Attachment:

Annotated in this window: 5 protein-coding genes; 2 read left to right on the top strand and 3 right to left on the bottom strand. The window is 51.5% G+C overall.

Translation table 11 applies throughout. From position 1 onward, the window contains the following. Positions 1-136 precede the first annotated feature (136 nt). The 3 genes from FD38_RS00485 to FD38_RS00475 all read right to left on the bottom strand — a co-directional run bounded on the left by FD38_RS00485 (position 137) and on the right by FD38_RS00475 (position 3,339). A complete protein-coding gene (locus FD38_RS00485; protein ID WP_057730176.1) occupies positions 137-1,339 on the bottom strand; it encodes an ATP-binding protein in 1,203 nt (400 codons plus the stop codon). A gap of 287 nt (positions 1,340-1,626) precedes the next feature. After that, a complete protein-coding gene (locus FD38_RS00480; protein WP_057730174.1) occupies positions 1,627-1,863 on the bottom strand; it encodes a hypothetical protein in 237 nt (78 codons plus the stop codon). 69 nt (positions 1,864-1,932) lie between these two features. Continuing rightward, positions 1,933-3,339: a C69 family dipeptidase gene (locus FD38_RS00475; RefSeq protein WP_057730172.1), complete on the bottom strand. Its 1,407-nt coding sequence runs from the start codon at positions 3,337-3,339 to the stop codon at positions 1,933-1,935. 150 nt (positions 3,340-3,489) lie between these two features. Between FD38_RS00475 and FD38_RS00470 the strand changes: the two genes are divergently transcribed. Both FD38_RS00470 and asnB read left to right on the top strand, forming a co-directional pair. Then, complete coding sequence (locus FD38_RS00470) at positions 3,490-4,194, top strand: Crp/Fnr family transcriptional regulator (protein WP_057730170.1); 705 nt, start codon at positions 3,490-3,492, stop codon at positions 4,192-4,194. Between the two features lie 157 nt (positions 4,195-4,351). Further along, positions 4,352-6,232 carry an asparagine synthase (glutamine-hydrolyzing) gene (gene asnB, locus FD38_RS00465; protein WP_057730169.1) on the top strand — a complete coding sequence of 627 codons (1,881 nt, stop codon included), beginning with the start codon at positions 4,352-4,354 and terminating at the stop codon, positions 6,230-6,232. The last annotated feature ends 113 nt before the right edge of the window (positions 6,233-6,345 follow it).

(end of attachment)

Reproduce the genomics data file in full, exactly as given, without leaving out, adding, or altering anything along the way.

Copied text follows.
Annotated in this window: 5 protein-coding genes; 2 read left to right on the top strand and 3 right to left on the bottom strand. The window is 51.5% G+C overall.

Translation table 11 applies throughout. From position 1 onward, the window contains the following. Positions 1-136 precede the first annotated feature (136 nt). The 3 genes from FD38_RS00485 to FD38_RS00475 all read right to left on the bottom strand — a co-directional run bounded on the left by FD38_RS00485 (position 137) and on the right by FD38_RS00475 (position 3,339). A complete protein-coding gene (locus FD38_RS00485; protein ID WP_057730176.1) occupies positions 137-1,339 on the bottom strand; it encodes an ATP-binding protein in 1,203 nt (400 codons plus the stop codon). A gap of 287 nt (positions 1,340-1,626) precedes the next feature. After that, a complete protein-coding gene (locus FD38_RS00480; protein WP_057730174.1) occupies positions 1,627-1,863 on the bottom strand; it encodes a hypothetical protein in 237 nt (78 codons plus the stop codon). 69 nt (positions 1,864-1,932) lie between these two features. Continuing rightward, positions 1,933-3,339: a C69 family dipeptidase gene (locus FD38_RS00475; RefSeq protein WP_057730172.1), complete on the bottom strand. Its 1,407-nt coding sequence runs from the start codon at positions 3,337-3,339 to the stop codon at positions 1,933-1,935. 150 nt (positions 3,340-3,489) lie between these two features. Between FD38_RS00475 and FD38_RS00470 the strand changes: the two genes are divergently transcribed. Both FD38_RS00470 and asnB read left to right on the top strand, forming a co-directional pair. Then, complete coding sequence (locus FD38_RS00470) at positions 3,490-4,194, top strand: Crp/Fnr family transcriptional regulator (protein WP_057730170.1); 705 nt, start codon at positions 3,490-3,492, stop codon at positions 4,192-4,194. Between the two features lie 157 nt (positions 4,195-4,351). Further along, positions 4,352-6,232 carry an asparagine synthase (glutamine-hydrolyzing) gene (gene asnB, locus FD38_RS00465; protein WP_057730169.1) on the top strand — a complete coding sequence of 627 codons (1,881 nt, stop codon included), beginning with the start codon at positions 4,352-4,354 and terminating at the stop codon, positions 6,230-6,232. The last annotated feature ends 113 nt before the right edge of the window (positions 6,233-6,345 follow it).